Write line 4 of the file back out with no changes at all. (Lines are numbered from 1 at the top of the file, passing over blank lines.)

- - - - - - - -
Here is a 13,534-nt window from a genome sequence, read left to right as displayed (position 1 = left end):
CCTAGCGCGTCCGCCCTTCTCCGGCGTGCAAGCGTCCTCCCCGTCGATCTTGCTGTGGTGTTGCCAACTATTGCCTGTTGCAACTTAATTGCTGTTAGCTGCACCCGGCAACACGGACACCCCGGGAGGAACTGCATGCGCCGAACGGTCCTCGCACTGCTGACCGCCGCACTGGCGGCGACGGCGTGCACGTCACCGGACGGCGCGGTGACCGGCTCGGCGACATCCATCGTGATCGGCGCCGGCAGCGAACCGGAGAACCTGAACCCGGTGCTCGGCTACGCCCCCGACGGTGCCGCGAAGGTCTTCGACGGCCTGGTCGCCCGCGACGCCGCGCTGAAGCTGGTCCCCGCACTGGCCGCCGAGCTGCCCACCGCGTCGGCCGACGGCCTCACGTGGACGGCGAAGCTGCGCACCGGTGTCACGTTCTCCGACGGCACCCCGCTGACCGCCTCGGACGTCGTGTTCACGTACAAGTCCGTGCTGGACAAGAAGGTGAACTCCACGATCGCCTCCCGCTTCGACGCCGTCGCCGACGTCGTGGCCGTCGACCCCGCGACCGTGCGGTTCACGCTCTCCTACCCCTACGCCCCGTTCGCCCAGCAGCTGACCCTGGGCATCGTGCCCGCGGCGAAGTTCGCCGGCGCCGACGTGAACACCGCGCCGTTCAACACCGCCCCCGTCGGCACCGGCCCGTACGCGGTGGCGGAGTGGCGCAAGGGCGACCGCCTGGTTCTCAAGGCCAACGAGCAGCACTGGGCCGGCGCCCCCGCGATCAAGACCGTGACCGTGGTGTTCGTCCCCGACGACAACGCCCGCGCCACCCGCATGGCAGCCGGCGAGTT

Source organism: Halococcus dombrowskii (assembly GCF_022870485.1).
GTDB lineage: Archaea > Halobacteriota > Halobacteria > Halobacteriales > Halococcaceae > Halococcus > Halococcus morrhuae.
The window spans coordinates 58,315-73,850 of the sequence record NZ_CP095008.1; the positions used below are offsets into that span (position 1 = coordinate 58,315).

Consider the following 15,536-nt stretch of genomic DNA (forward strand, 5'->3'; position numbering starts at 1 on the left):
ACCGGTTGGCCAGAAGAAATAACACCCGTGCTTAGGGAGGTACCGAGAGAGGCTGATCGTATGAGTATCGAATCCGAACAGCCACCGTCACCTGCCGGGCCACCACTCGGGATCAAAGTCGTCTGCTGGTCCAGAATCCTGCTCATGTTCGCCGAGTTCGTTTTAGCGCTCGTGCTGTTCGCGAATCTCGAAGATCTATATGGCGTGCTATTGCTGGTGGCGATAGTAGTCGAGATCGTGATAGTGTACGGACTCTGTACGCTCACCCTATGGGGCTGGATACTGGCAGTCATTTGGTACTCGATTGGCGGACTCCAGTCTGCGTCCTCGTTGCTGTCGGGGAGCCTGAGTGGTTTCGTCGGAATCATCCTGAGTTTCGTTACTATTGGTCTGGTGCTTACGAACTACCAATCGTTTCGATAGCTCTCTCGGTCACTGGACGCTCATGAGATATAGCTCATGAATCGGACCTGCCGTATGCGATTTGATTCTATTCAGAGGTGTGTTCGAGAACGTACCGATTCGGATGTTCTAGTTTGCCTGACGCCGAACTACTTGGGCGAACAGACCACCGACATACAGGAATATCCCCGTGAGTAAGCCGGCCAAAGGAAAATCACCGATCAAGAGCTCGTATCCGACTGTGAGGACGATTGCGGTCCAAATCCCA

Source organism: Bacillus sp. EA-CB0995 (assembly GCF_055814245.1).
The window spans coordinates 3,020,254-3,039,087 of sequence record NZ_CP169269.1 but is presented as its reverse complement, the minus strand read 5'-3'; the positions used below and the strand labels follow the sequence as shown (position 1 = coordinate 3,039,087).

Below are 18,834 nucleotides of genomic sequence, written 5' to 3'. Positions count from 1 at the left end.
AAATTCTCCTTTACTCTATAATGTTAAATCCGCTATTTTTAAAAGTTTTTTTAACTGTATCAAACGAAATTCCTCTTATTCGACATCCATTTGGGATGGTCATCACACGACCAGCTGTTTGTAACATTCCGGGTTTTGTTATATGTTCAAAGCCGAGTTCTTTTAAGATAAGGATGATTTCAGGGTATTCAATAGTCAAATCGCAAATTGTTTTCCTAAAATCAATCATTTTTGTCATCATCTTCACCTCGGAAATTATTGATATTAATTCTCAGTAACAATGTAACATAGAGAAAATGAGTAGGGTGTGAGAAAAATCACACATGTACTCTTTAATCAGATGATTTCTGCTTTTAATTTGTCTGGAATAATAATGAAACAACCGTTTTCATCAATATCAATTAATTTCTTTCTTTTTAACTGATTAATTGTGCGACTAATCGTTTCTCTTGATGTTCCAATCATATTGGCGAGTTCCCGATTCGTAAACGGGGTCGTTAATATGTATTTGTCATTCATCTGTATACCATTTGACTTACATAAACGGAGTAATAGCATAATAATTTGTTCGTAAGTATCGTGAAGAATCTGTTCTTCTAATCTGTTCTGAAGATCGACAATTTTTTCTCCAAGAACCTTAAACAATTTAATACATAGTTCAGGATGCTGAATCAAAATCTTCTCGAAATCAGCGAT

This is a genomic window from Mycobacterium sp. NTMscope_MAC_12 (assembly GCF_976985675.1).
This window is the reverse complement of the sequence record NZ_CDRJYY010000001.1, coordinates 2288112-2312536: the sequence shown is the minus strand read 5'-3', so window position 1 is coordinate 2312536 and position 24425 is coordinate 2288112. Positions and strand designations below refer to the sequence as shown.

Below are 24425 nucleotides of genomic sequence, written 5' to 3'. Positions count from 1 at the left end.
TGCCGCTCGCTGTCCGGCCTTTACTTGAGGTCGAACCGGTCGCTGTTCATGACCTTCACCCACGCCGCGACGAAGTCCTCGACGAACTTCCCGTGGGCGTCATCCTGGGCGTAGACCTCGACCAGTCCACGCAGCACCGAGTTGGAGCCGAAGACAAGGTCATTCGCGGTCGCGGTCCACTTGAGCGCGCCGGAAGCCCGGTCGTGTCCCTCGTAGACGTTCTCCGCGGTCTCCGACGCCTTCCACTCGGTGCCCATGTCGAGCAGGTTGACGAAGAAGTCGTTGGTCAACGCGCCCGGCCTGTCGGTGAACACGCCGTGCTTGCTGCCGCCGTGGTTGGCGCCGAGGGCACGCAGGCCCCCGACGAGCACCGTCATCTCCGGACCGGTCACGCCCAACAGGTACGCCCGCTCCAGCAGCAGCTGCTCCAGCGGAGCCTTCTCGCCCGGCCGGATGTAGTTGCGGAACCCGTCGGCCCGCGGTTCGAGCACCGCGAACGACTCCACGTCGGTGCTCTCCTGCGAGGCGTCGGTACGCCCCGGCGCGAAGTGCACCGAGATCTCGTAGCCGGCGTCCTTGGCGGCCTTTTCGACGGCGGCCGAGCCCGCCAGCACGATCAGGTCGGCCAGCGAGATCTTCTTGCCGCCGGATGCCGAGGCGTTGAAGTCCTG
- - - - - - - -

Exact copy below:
GTDB lineage: Archaea > Halobacteriota > Halobacteria > Halobacteriales > Halococcaceae > Halococcus > Halococcus morrhuae.